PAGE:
Adam F. Falk, President
The sickening murders of George Floyd and Ahmaud Arbery, recorded and then viewed by millions, represent but the smallest and most visible part of a centuries-long history of racist violence directed against Black Americans. Once again, Americans are speaking up in public spaces to express our shame at the racism our society permits and indeed encourages, and our desperate hope that we can be better. Equally important, we are also striving to listen, carefully and with humility, to the voices of those who have been harmed and continue to be harmed by the anti-Black racism that infects every corner of our society.
It is tempting to feel we have been here before, that over the past half-century there has been scant progress and there is little hope for progress in the future. Beyond the searing images of murders caught on camera, the sight of peaceful demonstrators removed violently from a public park near the White House evokes memories of past cruelties that are hardly confined to our past. Let us be clear: the deployment of the military, and of military tactics, against nonviolent demonstrators is intolerable to our democracy. We must insist, publicly and without compromise, on the First Amendment “right of the people peaceably to assemble, and to petition the Government for a redress of grievances.” This statement is not an expression of partisan politics; it is the statement of a core American value.
In the face of these stark truths and this perilous situation, what are institutions such as Sloan to do…or to say? Despairing for the future is no good option. Our inboxes are bursting with statements from leaders of colleges and universities, scientific organizations, cultural institutions, and major corporations. To a one, these well-meaning messages strive to capture something of this current moment, find some reason to hope, and point a way forward. But is there anything to be said that could truly be adequate to our situation? Out of the concern that mere statements cannot be enough, I initially hesitated to presume to cast more words into the growing cacophony of voices. But in the end, I suspect the sin of silence is worse than the sin of inadequacy. So I’d like to try, on my behalf and that of the Sloan Foundation, to capture this moment, find reason to hope, and point a way forward.
It’s essential to begin by recognizing the extraordinary privilege inherent to working at Sloan, privileges that are enjoyed by the Foundation as a whole and by each of us as individuals. We are profoundly grateful for the opportunity to make the world better by deploying the fortune accumulated by Alfred P. Sloan. But we must acknowledge that the accumulation of that fortune, of any industrial fortune, required the labor of thousands of women and men who never enjoyed the privileges that Sloan did, or that we do. Our history, the privilege we have inherited, imposes on us an inescapable responsibility to use our grantmaking in the service of the public good. And in particular, in this moment, we must redouble our own efforts to alleviate the toxic effects of racism in our society.
For many decades, the Sloan Foundation has funded programs to promote the inclusion of marginalized people in STEM fields. At present, our largest initiatives directed to this purpose are two graduate scholarship programs for underrepresented minorities, the University Centers for Exemplary Mentoring and Sloan Indigenous Graduate Partnership programs. While we are deeply committed to these efforts, we are also well aware that providing funding is by far the easiest part. We are humbled to see the difficult and sometimes painful work of faculty, administrators, and most importantly of students, to both survive and reimagine academic structures still plagued by racism and sexism. We are proud of the work they do, and grateful for the opportunity to support them, as well as our other grantees who do similar and equally essential work in fields like economics, astronomy, and mathematics.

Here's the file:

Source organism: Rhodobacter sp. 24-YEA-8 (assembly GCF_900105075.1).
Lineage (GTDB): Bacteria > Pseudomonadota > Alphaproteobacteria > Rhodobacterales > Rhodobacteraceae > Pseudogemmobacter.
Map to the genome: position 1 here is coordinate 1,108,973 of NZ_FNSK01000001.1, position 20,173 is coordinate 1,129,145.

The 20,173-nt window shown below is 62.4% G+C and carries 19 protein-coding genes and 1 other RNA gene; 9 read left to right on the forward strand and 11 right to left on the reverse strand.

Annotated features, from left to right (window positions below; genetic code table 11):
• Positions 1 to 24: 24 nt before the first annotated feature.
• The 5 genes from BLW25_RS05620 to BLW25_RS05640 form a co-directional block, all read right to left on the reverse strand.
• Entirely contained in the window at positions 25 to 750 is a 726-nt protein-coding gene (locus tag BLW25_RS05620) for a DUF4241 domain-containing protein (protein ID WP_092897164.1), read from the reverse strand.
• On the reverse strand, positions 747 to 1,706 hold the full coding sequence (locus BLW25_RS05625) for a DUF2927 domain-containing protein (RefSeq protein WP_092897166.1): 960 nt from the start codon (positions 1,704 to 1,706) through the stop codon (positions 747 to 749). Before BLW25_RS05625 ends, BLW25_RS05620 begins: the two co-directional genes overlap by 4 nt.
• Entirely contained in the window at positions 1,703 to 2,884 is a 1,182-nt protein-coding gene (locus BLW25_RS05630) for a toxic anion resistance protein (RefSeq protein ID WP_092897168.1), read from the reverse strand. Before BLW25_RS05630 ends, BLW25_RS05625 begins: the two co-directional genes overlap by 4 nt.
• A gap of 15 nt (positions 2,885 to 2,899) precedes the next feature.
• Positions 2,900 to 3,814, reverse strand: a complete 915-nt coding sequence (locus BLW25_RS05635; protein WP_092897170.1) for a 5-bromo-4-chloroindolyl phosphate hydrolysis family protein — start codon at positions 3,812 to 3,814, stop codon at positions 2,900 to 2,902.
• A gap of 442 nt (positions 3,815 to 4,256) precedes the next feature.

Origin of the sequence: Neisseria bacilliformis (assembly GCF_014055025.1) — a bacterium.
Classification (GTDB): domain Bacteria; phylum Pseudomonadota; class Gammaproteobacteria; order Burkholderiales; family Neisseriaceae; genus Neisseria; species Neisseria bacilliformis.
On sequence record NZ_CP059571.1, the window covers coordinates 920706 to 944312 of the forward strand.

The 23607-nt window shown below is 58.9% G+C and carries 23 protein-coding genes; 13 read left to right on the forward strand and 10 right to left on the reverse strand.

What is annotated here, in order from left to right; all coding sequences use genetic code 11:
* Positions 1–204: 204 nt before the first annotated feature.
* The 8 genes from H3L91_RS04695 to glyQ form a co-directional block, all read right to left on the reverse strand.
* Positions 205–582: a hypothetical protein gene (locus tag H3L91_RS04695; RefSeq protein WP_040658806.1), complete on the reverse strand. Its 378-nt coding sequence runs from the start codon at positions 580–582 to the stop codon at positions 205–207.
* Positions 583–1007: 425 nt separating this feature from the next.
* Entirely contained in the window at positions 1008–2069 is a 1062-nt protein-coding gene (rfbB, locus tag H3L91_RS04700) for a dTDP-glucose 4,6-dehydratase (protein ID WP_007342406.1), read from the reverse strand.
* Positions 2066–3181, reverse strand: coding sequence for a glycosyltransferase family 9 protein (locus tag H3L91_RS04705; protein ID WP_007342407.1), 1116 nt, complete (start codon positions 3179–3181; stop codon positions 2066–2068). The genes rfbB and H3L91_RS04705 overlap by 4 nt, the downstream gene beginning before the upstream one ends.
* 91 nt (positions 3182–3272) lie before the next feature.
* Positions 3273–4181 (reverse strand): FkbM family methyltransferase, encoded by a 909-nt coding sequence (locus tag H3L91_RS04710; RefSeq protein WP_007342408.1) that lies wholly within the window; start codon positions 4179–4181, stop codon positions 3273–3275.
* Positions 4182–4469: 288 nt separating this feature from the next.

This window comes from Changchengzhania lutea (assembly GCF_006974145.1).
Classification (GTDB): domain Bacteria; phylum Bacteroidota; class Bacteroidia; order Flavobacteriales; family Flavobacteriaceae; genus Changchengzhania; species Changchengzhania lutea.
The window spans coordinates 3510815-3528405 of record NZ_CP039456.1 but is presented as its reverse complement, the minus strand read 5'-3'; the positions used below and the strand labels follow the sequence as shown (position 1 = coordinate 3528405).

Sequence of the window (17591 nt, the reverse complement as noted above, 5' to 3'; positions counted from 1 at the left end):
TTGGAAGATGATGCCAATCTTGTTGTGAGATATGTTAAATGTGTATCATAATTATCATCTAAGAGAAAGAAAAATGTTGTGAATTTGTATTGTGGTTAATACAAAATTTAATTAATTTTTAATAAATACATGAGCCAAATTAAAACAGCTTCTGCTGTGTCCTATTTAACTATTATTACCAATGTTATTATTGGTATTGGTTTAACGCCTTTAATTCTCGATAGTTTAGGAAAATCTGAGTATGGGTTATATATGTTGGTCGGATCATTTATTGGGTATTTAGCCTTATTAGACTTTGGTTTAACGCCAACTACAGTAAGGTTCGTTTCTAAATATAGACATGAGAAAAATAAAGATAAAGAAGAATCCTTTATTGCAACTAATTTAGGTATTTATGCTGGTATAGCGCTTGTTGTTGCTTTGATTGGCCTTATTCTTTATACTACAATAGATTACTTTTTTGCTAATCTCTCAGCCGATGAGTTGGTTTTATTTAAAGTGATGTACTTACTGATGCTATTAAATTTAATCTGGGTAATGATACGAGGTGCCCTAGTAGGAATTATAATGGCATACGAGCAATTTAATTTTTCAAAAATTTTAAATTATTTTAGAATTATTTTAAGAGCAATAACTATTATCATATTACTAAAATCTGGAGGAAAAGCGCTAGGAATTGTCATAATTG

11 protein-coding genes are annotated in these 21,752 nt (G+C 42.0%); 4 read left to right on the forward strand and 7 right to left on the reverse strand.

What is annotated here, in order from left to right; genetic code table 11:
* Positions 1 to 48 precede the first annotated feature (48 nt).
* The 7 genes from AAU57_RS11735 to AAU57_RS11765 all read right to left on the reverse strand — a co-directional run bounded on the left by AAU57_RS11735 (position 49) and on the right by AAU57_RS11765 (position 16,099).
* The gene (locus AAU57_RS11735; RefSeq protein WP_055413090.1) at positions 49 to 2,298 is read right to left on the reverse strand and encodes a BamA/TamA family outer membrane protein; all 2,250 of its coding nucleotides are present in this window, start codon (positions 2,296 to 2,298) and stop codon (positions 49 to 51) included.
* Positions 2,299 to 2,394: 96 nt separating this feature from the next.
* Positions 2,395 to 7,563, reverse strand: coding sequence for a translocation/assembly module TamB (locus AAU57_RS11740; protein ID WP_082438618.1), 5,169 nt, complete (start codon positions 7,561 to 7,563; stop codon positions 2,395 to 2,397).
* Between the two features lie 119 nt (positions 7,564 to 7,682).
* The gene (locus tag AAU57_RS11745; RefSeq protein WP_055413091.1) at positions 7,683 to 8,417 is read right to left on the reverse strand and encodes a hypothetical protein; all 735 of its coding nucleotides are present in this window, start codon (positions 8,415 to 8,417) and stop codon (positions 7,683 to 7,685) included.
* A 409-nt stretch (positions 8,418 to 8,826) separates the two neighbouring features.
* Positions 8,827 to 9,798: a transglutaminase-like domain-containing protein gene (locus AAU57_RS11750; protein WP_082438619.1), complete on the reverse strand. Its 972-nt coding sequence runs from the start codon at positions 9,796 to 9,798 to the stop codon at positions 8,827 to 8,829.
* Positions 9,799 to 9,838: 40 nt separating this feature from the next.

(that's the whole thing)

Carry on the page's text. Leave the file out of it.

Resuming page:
Beyond that, Sloan has long required that every proposal we fund include a meaningful and convincing account of how the work to be funded will advance the inclusion of marginalized people. We recommit ourselves to making this requirement a real and lived one, in every single case.
And finally, we must speak less and learn to truly listen. For generations, Black Americans have spoken and written of their experience of racism and racist violence. Our society has not wanted to hear these voices, has not been willing to face truths that if fully faced would shame us all. In our Public Understanding program, we have supported remarkable works, such as Margot Lee Shetterly’s book Hidden Figures and Charly Evon Simpson’s play Behind the Sheet, that serve as compelling testaments to the dignity, agency, fortitude, and brilliance of Black Americans under even the most oppressive conditions. These are works that cry out for us to listen with our full attention: to see with humility and searing honesty what it is truly like for so many of us to live in this society. At Sloan, we must keep seeking out these stories and ensuring that they are told by those whose lived experience informs the telling.
Each of us must participate in the work of opposing and dismantling racism, both as individuals and within the communities and institutions of which we are a part. The Sloan Foundation is one such institution. Within the scope of our mission, we must dig deeper, go further, do more. Within the scope of our lives, we must all dig deeper, go further, do more.